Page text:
Letting patients see their referral letters may do more harm than good, argues Dr Sandra Winterton

I felt I had to respond to Dr PantingÍs article ïWhy patients should see clinical correspondence,Í Guidelines in Practice July 2003. While I agree with many of his comments, there are a number of points I would take issue with.

If we consider that a patient is at high risk of having a carcinoma, we have to mention this in the referral letter. Having a possible diagnosis of cancer hanging over you is stressful and could induce panic in many patients, which would continue until their hospital appointment and possibly beyond.

If the diagnosis is not cancer, patients will no doubt berate us for causing them unnecessary distress.

Even when you have told patients that there is a possibility of the diagnosis being cancer and explained why you are referring them, many are in denial because it is easier to deal with the situation that way. Having a copy of the GPÍs referral letter available to read may merely reinforce their anxieties.

Dr Panting suggests that any information omitted from the referral letter could be passed on by telephone. However, trying to contact hospital consultants or their secretaries can be very time consuming.

Dr Panting states that copying letters from specialists to GPs has been common in the private sector for some time. However, private specialists treat particular conditions and tend to see their patients infrequently, therefore they are less likely to build long-term relationships with them. I have known some of my patients for nearly 30 years and have an excellent relationship with them. I would hate this to be destroyed because of a comment in a referral letter.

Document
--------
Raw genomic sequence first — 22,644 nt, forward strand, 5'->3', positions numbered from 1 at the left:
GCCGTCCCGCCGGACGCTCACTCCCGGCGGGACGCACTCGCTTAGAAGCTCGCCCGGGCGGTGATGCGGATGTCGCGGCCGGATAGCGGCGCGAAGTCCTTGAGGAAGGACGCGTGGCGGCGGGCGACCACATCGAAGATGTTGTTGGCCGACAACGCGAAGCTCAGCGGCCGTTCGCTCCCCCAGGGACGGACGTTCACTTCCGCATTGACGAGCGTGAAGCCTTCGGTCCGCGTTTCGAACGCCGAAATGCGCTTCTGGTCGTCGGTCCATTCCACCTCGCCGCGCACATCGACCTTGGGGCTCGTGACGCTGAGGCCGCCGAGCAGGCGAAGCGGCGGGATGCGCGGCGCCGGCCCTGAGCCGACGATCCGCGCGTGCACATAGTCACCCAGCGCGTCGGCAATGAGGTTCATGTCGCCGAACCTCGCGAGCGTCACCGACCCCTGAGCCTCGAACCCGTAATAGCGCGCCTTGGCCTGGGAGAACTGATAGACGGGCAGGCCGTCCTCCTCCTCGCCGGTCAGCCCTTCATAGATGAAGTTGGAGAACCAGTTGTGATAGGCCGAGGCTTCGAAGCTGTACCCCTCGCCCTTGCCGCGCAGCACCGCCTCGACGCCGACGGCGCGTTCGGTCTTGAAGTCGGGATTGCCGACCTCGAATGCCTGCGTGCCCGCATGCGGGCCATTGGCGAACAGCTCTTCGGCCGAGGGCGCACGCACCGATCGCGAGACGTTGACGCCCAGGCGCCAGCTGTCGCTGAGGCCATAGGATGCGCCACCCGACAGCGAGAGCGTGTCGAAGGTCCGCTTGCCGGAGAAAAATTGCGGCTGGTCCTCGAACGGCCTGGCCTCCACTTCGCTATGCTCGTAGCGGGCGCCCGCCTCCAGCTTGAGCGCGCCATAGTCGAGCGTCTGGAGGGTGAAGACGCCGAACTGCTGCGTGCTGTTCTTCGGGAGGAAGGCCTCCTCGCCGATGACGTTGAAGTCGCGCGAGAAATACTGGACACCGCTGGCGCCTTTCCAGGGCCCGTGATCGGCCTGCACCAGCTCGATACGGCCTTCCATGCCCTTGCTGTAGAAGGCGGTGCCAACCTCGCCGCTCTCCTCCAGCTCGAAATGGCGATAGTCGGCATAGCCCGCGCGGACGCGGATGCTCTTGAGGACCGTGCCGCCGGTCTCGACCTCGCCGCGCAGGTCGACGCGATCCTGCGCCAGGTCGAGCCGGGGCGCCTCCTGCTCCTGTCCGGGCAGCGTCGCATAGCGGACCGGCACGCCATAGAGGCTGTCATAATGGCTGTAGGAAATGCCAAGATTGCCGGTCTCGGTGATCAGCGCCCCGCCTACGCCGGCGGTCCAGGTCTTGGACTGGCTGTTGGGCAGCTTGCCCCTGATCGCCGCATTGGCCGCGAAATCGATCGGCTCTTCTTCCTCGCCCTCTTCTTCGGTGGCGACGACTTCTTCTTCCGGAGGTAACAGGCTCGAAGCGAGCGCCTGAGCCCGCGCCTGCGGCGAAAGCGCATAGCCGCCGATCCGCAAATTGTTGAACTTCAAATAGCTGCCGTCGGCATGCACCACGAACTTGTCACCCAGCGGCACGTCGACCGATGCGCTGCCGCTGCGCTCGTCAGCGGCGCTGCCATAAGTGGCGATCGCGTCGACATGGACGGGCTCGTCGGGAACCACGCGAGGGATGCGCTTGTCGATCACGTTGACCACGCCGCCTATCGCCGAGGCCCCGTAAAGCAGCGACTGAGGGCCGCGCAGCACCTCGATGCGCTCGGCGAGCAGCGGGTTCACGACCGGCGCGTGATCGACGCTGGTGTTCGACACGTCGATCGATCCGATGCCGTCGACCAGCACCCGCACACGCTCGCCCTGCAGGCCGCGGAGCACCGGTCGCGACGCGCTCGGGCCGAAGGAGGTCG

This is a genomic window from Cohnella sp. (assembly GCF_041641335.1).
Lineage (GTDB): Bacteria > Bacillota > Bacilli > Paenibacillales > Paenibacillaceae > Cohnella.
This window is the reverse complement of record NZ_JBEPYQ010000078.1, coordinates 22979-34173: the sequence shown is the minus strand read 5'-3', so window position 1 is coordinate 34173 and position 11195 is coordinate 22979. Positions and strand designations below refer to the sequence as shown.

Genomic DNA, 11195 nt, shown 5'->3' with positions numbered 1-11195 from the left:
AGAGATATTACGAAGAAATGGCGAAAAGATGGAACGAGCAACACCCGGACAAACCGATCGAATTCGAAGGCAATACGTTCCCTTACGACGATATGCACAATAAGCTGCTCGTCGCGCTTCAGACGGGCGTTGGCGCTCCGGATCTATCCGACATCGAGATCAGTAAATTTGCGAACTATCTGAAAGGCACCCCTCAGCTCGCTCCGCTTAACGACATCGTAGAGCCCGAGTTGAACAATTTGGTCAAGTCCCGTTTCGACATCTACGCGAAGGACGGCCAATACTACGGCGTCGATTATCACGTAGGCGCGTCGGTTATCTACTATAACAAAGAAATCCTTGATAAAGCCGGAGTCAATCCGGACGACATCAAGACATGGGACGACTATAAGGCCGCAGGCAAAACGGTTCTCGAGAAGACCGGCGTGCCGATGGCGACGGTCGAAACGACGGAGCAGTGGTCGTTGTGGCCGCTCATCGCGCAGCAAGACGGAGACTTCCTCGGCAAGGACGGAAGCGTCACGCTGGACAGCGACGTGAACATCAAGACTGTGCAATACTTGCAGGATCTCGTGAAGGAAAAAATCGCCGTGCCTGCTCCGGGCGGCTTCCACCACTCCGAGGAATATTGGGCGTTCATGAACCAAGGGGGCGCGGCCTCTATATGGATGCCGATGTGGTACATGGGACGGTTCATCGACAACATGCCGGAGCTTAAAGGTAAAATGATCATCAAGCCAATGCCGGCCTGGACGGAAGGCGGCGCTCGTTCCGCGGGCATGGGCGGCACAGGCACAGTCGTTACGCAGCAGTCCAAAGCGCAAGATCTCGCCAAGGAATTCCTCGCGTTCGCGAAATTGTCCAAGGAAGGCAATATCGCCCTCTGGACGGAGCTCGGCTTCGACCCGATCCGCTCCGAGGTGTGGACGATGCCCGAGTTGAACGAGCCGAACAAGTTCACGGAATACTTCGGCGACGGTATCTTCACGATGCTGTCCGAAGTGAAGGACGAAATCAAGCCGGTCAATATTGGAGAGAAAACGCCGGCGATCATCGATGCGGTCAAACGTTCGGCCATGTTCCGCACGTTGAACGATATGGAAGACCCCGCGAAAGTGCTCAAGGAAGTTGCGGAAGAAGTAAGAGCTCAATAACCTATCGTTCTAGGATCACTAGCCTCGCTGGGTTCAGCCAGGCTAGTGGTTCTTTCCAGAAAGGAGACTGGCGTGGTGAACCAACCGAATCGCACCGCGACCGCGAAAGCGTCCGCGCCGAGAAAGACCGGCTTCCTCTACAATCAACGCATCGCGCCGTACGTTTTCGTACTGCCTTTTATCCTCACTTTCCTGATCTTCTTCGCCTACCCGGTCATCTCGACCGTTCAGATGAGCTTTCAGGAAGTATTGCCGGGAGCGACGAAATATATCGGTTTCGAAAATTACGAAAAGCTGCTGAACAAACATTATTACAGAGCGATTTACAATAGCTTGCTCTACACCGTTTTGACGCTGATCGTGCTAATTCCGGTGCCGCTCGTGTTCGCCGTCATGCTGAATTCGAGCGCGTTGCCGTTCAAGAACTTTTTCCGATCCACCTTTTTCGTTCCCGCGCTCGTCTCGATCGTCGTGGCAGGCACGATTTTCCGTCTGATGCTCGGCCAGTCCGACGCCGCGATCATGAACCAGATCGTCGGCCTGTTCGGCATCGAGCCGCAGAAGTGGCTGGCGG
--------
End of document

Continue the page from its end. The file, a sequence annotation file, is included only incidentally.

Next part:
It is often necessary to give background information to a consultant to ensure that the correct diagnosis or plan of action is made. This may include something the patient would not like to be reminded of, or may relate to relationships or problems with other members of their family.

I consider it essential to be completely honest in a referral letter and would hate to have to tell half-truths in case the whole truth might upset my patient. I have no intention of altering the way I write referral letters because the patient is to receive a copy. Whether it is always in the patientÍs best interest to read clinical correspondence is extremely doubtful.

Dr Sandra Winterton, GP,
Newcastle upon Tyne

Dr Gerard Panting replies:

Thank you for your comments. How individual doctors write their referral letters is a matter of personal style, and no doubt their knowledge of individual patients will influence exactly what they say in individual cases.

Having said that, there is no longer any place for paternalistic attitudes in medical practice. Only if disclosing information to a patient would be likely to cause serious harm to their mental or physical health could there be any legal justification for withholding that information from them. Worry does not come into that category and would certainly not be an excuse for keeping someone in the dark.

Patients whose doctors consider it necessary for them to be seen in the outpatient department within the two week limit for cancer referrals would doubtless realise that this is something that the doctor is taking seriously Æ with all the obvious implications. I doubt that a doctor being open with a patient is likely to cause any real harm.

While some patients will delight in berating their doctors for anything, I suspect that most will be grateful that the doctor acted promptly and I hope that no-one would seriously entertain grouses about efficiency and openness from the ungrateful few who do complain.

I frequently have to contact hospital consultants and know all about unanswered phones. The point here is that in those very few cases where there is a very sensitive message to convey, a phone call with the consultant concerned may be the most effective means of communication. This is not about being less than truthful but more likely about confidentiality and perhaps sensitivity.

If copying correspondence to patients becomes the norm, thought must inevitably be given to how the subject of that correspondence may react to it.

Dr Gerard Panting,
Communications and Policy Director,
Medical Protection Society

Guidelines in Practice, August 2003, Volume 6(8)
© 2003 MGP Ltd
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